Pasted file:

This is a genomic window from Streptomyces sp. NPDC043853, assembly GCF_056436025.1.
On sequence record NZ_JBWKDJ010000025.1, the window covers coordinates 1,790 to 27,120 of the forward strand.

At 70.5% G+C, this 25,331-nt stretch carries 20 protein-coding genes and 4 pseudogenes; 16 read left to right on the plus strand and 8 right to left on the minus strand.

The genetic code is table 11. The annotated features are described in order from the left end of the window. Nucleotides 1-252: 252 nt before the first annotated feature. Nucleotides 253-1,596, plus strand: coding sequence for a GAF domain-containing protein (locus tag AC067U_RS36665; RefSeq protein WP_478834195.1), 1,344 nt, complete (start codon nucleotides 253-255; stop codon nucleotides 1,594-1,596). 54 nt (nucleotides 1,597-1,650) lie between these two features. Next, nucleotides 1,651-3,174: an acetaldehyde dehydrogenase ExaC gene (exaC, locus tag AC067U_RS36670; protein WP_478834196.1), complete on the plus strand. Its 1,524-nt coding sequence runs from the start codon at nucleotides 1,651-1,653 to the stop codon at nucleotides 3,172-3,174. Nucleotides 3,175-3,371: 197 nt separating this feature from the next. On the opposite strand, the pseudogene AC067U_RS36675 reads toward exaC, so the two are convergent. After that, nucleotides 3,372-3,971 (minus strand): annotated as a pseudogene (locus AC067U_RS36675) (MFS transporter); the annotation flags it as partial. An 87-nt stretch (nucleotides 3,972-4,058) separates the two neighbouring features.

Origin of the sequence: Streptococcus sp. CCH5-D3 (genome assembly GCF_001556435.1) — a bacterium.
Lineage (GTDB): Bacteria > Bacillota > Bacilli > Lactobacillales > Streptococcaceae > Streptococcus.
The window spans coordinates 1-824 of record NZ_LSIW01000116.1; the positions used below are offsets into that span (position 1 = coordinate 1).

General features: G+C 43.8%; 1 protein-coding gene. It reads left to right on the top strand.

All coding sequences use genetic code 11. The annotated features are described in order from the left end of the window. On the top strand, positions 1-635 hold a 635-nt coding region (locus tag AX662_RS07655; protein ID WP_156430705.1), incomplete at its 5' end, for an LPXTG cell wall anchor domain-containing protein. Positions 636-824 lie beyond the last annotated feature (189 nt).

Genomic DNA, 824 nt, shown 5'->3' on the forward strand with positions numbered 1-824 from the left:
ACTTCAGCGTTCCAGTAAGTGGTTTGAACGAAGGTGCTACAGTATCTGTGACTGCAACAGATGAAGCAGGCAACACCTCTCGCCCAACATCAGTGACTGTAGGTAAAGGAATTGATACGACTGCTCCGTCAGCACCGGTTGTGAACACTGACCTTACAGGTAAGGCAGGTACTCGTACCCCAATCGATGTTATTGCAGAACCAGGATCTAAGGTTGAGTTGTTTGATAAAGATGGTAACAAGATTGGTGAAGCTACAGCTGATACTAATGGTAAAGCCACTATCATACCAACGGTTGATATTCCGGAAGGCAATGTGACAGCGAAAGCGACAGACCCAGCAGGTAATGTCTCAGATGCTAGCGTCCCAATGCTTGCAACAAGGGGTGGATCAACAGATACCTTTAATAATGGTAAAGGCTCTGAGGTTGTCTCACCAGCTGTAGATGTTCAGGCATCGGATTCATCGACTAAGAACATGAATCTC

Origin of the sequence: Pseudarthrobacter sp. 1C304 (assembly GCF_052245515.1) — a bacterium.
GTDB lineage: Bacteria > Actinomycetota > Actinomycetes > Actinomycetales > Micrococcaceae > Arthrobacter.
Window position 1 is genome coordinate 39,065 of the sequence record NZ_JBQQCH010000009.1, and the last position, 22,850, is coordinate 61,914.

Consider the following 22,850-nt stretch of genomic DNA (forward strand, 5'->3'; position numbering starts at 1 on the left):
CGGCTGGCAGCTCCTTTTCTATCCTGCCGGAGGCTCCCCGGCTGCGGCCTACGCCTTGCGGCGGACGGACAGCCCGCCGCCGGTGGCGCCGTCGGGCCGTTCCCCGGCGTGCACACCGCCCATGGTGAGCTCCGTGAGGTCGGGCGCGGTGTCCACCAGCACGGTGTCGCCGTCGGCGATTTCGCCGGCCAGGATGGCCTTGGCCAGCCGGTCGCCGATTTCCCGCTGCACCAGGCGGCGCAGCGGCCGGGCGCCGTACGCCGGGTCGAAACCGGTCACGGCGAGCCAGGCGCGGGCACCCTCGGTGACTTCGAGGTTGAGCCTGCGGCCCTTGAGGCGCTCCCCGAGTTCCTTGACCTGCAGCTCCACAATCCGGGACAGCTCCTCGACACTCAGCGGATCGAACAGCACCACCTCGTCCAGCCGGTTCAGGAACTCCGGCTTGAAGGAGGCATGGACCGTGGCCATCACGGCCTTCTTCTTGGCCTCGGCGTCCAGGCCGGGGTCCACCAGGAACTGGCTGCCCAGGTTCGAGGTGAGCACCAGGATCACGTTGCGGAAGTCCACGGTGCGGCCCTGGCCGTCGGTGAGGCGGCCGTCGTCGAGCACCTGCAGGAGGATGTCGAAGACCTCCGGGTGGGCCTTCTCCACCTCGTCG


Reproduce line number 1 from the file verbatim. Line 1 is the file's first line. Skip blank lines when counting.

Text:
This is a genomic window from Streptomyces sp. NPDC043853, assembly GCF_056436025.1.